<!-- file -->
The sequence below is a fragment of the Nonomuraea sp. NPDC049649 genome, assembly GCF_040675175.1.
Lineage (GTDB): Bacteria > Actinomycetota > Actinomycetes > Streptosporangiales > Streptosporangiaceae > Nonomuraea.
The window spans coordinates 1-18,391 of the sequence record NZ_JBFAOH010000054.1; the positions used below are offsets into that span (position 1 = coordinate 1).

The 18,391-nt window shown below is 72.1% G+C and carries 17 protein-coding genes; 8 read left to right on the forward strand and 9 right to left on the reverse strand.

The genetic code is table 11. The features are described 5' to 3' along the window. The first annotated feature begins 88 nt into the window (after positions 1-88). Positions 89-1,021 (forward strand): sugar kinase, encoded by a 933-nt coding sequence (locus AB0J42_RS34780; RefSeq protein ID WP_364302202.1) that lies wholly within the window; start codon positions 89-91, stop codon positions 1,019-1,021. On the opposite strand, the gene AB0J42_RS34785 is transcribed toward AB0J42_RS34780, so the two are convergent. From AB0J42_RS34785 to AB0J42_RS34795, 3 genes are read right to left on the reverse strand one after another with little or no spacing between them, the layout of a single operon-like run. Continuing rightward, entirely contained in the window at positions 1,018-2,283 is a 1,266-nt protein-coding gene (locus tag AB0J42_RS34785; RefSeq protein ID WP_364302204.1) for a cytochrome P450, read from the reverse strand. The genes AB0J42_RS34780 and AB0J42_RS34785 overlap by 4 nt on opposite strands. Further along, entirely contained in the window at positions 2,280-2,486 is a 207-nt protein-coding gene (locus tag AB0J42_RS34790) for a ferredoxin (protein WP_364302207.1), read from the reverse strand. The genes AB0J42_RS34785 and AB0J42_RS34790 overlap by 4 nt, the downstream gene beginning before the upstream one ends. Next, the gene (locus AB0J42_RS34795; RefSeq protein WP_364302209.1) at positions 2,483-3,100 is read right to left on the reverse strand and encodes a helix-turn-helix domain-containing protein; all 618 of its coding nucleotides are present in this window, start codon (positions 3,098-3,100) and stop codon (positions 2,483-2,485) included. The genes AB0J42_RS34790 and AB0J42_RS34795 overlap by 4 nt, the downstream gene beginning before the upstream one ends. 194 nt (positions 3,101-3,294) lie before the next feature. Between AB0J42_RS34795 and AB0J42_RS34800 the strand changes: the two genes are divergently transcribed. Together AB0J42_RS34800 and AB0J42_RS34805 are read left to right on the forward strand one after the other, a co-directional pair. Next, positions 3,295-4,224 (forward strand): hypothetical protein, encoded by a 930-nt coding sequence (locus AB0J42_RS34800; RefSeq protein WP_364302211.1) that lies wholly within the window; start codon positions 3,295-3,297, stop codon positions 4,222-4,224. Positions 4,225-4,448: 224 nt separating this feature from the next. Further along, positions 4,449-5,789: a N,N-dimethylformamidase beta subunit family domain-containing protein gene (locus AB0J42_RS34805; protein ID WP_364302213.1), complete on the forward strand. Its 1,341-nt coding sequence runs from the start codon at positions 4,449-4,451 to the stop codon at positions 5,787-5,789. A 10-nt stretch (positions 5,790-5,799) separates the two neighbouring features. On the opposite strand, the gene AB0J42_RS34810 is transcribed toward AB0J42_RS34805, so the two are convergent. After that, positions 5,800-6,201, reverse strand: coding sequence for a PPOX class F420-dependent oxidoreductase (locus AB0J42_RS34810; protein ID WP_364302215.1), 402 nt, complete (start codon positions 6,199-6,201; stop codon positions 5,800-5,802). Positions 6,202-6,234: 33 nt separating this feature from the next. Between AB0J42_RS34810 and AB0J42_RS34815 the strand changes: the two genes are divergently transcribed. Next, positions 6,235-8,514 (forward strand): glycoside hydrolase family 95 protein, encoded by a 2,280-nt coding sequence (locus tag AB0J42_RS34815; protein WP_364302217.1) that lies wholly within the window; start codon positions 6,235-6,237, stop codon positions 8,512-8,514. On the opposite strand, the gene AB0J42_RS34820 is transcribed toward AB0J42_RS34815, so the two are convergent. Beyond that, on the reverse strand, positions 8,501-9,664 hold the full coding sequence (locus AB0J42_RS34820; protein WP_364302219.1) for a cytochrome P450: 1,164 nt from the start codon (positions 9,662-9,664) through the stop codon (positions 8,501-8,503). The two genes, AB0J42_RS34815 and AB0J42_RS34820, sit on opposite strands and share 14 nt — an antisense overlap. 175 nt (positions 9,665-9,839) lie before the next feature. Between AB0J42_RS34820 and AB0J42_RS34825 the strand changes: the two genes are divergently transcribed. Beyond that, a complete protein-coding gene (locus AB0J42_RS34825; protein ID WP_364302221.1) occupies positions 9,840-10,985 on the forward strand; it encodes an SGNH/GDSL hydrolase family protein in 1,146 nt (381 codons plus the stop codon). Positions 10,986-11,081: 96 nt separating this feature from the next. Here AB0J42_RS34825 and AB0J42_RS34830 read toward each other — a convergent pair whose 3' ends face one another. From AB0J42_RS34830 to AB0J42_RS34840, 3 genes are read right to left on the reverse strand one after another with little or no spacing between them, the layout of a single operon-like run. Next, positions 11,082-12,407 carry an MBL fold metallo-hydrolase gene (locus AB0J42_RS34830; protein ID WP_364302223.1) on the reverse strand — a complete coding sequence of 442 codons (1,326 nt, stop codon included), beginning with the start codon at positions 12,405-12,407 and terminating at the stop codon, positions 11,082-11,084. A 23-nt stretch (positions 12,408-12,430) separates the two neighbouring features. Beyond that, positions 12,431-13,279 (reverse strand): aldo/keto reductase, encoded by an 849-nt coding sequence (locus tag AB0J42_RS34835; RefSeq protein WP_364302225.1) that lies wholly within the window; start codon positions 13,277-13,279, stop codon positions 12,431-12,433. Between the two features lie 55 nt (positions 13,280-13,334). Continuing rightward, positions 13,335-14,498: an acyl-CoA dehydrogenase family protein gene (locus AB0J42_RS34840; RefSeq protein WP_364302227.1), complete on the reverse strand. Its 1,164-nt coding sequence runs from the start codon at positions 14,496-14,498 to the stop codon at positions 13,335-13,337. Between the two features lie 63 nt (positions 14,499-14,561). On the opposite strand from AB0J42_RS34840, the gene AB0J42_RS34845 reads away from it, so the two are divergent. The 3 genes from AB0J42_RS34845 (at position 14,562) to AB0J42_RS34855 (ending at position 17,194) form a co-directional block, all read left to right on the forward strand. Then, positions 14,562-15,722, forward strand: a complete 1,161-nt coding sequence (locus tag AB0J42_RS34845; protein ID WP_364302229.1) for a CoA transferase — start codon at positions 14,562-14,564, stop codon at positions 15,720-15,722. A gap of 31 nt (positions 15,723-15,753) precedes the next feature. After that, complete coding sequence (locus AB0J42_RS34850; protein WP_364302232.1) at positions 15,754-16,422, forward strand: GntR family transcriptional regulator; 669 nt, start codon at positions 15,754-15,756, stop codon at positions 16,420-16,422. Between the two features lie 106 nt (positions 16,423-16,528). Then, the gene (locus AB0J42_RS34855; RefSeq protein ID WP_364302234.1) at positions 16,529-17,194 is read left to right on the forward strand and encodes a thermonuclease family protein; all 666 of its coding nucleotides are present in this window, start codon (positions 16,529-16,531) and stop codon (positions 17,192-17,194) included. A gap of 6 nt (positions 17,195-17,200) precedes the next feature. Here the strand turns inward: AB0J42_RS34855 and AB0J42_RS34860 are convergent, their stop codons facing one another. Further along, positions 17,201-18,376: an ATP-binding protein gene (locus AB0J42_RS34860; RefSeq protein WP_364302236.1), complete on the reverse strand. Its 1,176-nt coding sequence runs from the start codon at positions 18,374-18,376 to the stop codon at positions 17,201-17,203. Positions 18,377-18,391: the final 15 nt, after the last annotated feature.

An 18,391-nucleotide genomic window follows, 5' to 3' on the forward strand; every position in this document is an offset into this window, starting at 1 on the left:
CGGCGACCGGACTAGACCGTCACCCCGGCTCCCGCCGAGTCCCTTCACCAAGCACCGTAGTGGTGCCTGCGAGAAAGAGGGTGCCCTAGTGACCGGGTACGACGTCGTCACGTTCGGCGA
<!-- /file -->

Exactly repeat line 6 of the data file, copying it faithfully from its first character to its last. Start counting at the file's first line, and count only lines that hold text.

An 18,391-nucleotide genomic window follows, 5' to 3' on the forward strand; every position in this document is an offset into this window, starting at 1 on the left: